Tributes to fashion designer Hubert de Givenchy
Hubert de Givenchy, the French fashion designer behind the iconic black dress worn by Audrey Hepburn in the 1961 film Breakfast At Tiffany’s, has died aged 91.
News of the designer’s death - in his sleep of natural causes - was confirmed on Monday March 12, by his partner Philippe Venet.
Born in 1927, Mr Givenchy launched his eponymous fashion house when he was just 25 years old, and the first ever Givenchy fashion show took place in 1952.
Mr Givenchy sold the fashion house to luxury goods giant LVMH in 1998, but not before it had become known for creating the black dress worn by actress Audrey Hepburn in Breakfast At Tiffany’s.
Ms Hepburn teamed the simple dress with rows of pearls, sunglasses, black gloves, a cigarette holder and a tiara, in a look that would become iconic in cinema history.
CEO of parent company LVMH, Bernaud Arnault, paid tribute to the designer.
Mr Arnault said: “Among the designers who definitively put Paris at the top of the fashion world in the 1950s, Hubert de Givenchy made his fashion house a special place. From long ball gowns to daily fashions, Hubert de Givenchy managed to unite two rare qualities: innovative and timeless.”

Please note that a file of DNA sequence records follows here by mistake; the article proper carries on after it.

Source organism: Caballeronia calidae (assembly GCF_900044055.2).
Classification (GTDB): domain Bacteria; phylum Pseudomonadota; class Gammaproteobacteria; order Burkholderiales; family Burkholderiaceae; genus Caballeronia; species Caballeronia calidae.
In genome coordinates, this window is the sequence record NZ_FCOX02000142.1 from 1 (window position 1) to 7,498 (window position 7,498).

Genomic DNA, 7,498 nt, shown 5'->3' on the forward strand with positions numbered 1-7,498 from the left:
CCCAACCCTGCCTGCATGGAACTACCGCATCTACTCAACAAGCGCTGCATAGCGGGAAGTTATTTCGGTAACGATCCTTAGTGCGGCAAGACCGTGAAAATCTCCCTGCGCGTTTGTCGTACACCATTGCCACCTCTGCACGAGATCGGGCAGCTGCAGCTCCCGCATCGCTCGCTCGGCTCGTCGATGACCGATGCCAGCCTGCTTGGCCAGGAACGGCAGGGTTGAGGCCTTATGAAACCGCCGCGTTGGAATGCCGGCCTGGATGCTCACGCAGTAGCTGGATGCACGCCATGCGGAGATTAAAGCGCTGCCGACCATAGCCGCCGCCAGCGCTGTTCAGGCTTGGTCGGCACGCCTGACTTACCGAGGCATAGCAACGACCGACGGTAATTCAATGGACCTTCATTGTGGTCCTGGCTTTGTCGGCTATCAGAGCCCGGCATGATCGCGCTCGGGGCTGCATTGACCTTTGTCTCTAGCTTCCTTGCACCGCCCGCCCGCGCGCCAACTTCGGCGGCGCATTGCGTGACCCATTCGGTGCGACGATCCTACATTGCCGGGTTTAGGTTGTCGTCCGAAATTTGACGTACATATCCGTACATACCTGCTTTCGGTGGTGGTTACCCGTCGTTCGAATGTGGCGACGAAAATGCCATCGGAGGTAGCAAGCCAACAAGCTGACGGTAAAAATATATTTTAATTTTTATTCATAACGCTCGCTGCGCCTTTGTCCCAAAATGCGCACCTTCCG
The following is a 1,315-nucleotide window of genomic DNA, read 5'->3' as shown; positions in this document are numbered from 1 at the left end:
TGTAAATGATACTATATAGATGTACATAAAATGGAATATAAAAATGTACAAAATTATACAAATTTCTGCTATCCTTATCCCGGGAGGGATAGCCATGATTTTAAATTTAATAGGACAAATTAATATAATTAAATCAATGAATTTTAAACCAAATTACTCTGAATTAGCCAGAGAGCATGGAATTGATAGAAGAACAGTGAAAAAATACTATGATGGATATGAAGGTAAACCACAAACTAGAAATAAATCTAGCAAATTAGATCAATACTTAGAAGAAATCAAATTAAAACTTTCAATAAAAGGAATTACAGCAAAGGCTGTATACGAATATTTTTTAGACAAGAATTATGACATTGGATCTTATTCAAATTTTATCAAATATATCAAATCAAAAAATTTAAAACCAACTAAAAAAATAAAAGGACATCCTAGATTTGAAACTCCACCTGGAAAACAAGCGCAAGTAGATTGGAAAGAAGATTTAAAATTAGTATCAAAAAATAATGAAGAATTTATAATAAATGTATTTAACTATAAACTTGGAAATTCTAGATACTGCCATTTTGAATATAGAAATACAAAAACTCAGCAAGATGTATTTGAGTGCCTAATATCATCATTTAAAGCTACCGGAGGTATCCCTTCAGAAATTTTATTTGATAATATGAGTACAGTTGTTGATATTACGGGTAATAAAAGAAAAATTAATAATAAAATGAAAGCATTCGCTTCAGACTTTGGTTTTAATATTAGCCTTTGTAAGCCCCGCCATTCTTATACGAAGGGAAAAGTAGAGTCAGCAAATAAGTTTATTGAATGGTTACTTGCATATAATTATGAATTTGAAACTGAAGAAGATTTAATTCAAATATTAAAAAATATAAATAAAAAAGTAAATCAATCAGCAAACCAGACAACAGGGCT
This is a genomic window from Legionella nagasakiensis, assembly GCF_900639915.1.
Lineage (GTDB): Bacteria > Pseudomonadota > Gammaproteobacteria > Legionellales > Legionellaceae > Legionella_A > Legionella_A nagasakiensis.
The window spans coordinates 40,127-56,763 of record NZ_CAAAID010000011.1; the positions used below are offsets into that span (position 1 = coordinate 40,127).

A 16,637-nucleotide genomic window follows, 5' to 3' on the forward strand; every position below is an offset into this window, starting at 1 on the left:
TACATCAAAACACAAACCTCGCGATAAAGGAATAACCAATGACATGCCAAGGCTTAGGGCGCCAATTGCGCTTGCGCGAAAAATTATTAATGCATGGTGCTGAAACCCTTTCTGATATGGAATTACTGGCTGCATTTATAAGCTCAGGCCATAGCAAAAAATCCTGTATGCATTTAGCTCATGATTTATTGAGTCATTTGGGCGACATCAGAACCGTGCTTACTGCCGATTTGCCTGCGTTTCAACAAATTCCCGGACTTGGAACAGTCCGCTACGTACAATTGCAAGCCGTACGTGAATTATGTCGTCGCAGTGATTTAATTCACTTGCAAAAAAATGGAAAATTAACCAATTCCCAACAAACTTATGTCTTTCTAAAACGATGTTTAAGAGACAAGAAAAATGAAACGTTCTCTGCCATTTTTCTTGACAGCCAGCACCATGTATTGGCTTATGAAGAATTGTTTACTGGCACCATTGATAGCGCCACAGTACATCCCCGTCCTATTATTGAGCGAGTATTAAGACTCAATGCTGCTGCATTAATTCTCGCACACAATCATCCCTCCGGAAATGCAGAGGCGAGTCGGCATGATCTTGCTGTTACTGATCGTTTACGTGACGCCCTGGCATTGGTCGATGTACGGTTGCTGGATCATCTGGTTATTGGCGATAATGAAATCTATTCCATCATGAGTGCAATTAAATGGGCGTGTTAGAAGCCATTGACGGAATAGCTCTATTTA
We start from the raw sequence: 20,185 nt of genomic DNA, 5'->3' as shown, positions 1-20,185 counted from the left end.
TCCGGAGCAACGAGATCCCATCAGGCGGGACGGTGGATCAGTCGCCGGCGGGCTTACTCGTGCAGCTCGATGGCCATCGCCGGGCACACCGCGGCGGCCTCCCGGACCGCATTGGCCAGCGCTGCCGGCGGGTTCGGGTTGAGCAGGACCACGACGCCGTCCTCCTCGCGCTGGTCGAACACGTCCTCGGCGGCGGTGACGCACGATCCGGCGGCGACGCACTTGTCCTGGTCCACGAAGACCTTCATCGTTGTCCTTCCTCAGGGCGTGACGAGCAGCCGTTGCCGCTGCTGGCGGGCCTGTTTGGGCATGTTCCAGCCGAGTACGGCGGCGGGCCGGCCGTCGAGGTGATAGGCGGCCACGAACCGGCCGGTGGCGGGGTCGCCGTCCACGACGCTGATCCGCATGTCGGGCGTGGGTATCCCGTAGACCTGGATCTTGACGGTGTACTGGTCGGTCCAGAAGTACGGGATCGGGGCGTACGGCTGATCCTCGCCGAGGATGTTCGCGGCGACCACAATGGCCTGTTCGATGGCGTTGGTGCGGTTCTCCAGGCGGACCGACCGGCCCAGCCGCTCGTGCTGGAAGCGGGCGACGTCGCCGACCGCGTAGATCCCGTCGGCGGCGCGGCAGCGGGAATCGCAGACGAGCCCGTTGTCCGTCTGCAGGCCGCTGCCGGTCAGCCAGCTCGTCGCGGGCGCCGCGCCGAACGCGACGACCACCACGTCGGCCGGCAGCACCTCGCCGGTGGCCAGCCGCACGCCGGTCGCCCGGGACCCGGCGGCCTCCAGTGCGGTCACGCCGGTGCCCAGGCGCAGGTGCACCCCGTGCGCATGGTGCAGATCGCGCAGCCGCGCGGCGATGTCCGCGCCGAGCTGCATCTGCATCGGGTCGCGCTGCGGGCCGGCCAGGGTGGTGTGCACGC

The fashion house itself also published a statement in support of its founder.
It called Mr Givenchy “a major personality in the world of French haute couture” and “a gentleman who symbolised Parisian chic and elegance for half a century”.
The House of Givenchy is sad to report the passing of its founder Hubert de Givenchy, a major personality of the world of French Haute Couture and a gentleman who symbolized Parisian chic and elegance for more than half a century. He will be greatly missed. pic.twitter.com/xapm0zSwDy— GIVENCHY (@givenchy) March 12, 2018
It added: “Today, his approach and influence in fashion continues to influence. His work is as pertinent now as it ever was.”
Sign up to our free weekly e-newsletter
Subscribe to access all our online articles and receive our printed monthly newspaper The Connexion at your home. News analysis, features and practical help for English-speakers in France